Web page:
Factor costs in economics are simply the costs of the things that go into making a given good or service.
Economists say that there are three (or sometimes four) main “factors of production.” The first factor of production is “land.” This is anything that is used to make a good or service that is not made by human beings. For example, when a business builds a factory, the land that the factory is on is “land.” When they are used to make goods, trees and water are also “land” because they are not made by human beings. The second factor of production is “labor.” This is simply the work that goes into making a good or service. The work done by a worker in a factor is labor and so is the work done by a teacher in a classroom. The third factor of production is “capital.” This refers to anything that is man-made and used in the making of goods and services. When a barber gives a haircut, he or she is using clippers and scissors and a chair. All of these are capital because they are made by people and used to provide a service (the haircut). Finally, some economists see entrepreneurship as a fourth factor of production. This is the process of taking risks in order to create new kinds of economic activity.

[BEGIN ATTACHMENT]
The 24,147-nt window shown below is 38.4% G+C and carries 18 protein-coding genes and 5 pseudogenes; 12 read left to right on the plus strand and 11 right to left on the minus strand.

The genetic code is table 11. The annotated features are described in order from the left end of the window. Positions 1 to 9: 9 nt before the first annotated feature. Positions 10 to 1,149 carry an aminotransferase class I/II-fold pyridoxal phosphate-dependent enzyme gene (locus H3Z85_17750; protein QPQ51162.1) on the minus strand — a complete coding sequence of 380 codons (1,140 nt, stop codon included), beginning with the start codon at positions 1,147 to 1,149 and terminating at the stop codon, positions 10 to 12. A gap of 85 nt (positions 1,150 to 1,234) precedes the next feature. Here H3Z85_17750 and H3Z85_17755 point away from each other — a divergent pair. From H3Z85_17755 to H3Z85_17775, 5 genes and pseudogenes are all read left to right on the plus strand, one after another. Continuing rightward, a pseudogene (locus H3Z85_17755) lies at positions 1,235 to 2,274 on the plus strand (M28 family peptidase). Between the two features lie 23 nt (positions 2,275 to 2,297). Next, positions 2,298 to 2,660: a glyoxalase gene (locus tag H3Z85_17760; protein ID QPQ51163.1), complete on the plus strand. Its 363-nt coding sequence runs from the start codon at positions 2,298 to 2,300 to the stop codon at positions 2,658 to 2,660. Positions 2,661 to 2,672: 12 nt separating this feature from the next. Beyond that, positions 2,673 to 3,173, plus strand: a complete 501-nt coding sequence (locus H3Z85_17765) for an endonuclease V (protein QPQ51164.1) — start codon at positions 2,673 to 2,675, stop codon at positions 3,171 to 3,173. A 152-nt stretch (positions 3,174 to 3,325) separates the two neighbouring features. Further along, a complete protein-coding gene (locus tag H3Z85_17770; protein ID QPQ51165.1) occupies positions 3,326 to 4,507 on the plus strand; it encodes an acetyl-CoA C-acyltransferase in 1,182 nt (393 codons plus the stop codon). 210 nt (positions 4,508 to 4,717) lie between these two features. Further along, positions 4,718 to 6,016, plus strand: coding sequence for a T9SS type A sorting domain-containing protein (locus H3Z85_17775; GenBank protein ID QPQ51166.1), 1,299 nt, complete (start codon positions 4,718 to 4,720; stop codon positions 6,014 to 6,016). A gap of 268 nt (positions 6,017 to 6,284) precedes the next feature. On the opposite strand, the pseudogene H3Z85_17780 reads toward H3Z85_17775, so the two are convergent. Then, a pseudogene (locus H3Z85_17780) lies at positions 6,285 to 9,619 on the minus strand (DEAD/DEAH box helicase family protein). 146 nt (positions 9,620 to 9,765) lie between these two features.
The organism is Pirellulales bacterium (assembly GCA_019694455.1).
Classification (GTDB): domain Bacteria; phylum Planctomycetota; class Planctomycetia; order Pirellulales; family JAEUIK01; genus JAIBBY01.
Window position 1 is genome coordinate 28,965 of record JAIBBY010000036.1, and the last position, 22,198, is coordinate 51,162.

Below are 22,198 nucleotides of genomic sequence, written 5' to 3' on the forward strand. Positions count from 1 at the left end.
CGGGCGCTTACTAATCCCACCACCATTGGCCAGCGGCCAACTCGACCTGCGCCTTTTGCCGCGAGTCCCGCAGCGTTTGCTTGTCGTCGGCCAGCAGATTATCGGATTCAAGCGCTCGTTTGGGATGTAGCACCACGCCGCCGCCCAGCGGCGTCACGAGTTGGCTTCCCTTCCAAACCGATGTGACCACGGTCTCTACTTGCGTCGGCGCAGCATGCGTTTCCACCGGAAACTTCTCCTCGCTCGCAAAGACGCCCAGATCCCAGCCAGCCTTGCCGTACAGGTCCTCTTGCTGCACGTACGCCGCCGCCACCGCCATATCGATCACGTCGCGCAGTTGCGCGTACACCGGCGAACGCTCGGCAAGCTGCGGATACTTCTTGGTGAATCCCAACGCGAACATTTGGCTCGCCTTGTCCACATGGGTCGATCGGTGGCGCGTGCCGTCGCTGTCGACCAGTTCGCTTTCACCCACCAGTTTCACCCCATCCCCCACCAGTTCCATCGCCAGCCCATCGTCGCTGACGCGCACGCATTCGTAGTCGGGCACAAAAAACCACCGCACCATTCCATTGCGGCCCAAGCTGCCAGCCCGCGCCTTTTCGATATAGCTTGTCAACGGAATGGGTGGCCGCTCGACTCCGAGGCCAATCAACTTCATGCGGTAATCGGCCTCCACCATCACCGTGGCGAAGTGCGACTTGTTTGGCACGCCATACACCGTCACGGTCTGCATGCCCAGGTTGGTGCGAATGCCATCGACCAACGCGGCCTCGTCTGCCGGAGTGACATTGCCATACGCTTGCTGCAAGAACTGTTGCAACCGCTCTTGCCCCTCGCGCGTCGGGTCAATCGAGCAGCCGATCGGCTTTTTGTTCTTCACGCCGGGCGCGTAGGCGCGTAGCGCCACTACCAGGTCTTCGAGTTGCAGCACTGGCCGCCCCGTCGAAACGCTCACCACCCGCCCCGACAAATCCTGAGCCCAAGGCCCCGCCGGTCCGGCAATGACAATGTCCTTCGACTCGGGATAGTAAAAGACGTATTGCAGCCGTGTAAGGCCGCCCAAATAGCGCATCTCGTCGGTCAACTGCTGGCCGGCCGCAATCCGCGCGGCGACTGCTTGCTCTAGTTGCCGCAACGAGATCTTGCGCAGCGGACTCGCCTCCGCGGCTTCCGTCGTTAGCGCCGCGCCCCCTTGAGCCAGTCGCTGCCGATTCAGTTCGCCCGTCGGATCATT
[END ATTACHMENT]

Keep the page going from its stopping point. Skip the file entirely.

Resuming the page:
All of these factors of production have costs. Their costs are the factor costs of any given product.